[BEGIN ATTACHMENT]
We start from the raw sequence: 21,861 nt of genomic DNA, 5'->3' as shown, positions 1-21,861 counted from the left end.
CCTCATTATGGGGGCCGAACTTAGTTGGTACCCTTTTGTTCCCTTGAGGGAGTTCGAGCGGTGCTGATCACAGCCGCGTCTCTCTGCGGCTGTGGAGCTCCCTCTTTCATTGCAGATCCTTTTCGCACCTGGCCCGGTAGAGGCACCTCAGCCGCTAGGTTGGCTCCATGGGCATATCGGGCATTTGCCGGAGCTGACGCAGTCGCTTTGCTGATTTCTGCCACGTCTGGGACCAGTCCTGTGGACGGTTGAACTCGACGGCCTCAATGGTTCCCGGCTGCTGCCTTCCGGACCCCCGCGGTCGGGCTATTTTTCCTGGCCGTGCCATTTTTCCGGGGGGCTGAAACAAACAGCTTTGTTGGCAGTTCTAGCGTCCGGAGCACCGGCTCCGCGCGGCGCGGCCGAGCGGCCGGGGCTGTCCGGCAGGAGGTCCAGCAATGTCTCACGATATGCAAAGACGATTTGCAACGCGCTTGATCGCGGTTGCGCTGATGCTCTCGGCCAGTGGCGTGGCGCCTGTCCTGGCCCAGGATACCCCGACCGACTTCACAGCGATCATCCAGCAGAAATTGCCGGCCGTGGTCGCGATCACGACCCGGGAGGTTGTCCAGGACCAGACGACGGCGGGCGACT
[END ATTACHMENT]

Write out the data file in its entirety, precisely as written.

We start from the raw sequence: 21,861 nt of genomic DNA, 5'->3' as shown, positions 1-21,861 counted from the left end.
CCTCATTATGGGGGCCGAACTTAGTTGGTACCCTTTTGTTCCCTTGAGGGAGTTCGAGCGGTGCTGATCACAGCCGCGTCTCTCTGCGGCTGTGGAGCTCCCTCTTTCATTGCAGATCCTTTTCGCACCTGGCCCGGTAGAGGCACCTCAGCCGCTAGGTTGGCTCCATGGGCATATCGGGCATTTGCCGGAGCTGACGCAGTCGCTTTGCTGATTTCTGCCACGTCTGGGACCAGTCCTGTGGACGGTTGAACTCGACGGCCTCAATGGTTCCCGGCTGCTGCCTTCCGGACCCCCGCGGTCGGGCTATTTTTCCTGGCCGTGCCATTTTTCCGGGGGGCTGAAACAAACAGCTTTGTTGGCAGTTCTAGCGTCCGGAGCACCGGCTCCGCGCGGCGCGGCCGAGCGGCCGGGGCTGTCCGGCAGGAGGTCCAGCAATGTCTCACGATATGCAAAGACGATTTGCAACGCGCTTGATCGCGGTTGCGCTGATGCTCTCGGCCAGTGGCGTGGCGCCTGTCCTGGCCCAGGATACCCCGACCGACTTCACAGCGATCATCCAGCAGAAATTGCCGGCCGTGGTCGCGATCACGACCCGGGAGGTTGTCCAGGACCAGACGACGGCGGGCGACT